A team of scientists studying Arctic snow found that over the past 200 years the continent has experienced a significant increase in the amount of snowfall. The increase in snow volume can have a negative impact on sea level rise.
The study of snow deposits in Antarctica was conducted by an international team of researchers led by the British Antarctic Service. The results of the work will be presented at the meeting of the European Union of Earth Sciences in Vienna.
The scientists analyzed 79 ice cores, which were collected all over Antarctica. The study showed that the amount of snowfall increased by 10% over the past 200 years. They estimated that this is equivalent to 272 gigatons of water.
The rammed snow in the ice cores was analyzed to measure the amount of precipitation for each season of the year. The chemicals showed seasonal changes – their concentration reached a peak in summer and a minimum in winter.
The researchers measured the time difference between the maximums of chemicals to estimate the amount of snowfall that Antarctica received. It turned out that from 2001 to 2010, snow fell by 300 billion tons more than in the period from 1801 to 1810.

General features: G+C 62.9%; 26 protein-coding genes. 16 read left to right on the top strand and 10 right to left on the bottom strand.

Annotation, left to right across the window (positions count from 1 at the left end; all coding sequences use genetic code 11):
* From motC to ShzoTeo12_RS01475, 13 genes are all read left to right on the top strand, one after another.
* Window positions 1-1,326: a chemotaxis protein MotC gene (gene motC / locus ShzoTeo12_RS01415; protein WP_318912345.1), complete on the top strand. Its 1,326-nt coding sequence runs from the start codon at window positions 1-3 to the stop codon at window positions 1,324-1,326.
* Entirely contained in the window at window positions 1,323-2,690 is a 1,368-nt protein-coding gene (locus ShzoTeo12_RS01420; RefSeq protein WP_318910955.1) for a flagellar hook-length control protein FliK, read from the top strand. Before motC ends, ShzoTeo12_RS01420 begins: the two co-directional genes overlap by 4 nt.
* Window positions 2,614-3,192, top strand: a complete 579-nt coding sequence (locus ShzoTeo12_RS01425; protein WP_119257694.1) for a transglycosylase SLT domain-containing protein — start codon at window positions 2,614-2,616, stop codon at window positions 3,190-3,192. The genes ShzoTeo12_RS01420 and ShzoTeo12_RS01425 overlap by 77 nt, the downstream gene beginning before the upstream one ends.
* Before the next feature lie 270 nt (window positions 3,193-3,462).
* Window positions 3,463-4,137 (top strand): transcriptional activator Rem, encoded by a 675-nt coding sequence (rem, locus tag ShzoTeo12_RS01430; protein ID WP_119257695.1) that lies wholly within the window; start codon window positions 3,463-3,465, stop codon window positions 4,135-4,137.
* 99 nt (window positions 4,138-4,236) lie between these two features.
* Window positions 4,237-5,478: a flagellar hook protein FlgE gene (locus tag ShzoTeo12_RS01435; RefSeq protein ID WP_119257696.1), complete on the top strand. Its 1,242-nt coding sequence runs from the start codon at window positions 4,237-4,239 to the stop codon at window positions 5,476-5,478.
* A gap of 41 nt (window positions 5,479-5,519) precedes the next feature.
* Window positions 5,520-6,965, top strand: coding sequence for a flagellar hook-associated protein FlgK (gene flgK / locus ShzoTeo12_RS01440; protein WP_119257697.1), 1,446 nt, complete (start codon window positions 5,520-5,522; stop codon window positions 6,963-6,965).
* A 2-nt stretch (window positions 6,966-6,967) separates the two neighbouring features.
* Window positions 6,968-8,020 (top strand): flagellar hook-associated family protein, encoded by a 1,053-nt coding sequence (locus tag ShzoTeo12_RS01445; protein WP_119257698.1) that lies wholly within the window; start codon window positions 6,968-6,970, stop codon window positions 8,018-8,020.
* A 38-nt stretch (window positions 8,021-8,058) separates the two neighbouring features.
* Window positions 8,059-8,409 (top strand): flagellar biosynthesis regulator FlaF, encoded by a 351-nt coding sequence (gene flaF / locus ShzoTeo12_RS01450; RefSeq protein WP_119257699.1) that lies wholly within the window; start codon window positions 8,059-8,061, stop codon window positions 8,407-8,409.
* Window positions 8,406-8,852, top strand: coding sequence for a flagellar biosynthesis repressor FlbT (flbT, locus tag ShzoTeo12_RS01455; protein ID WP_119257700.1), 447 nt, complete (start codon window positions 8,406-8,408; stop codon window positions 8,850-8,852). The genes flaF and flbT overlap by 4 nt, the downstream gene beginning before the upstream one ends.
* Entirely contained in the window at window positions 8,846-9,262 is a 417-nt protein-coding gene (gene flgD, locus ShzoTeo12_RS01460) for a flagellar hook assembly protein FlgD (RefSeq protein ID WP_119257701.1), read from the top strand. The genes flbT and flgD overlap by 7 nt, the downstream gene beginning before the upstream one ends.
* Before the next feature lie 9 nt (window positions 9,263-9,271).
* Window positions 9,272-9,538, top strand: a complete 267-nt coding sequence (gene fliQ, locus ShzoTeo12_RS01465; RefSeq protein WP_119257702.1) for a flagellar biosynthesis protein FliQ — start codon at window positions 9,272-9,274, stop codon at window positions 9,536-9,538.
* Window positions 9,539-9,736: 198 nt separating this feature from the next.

Scientists are trying to determine what these results mean for sea level.
An earlier study of climate change showed that a rise in temperature means that the weather will become more extreme at both poles. This will lead to the fact that in summer it will be warmer, and in winter it will be colder, and snow storms will be stronger. These changes are already taking place in Antarctica.
The increase in snowfall can compensate for the melting that occurs in Antarctica. The growth of the snow cover helped to reduce the sea level rise by several millimeters. But experts say that this is not enough. Glaciers melt faster than snow falls. The share of ice that melts on Pine Island or Thwaites glacier accounts for 14% of the rise in sea level.
To get an accurate understanding of the impact of climate change on Antarctica, scientists want to create computer simulations and predict the rise of global sea level.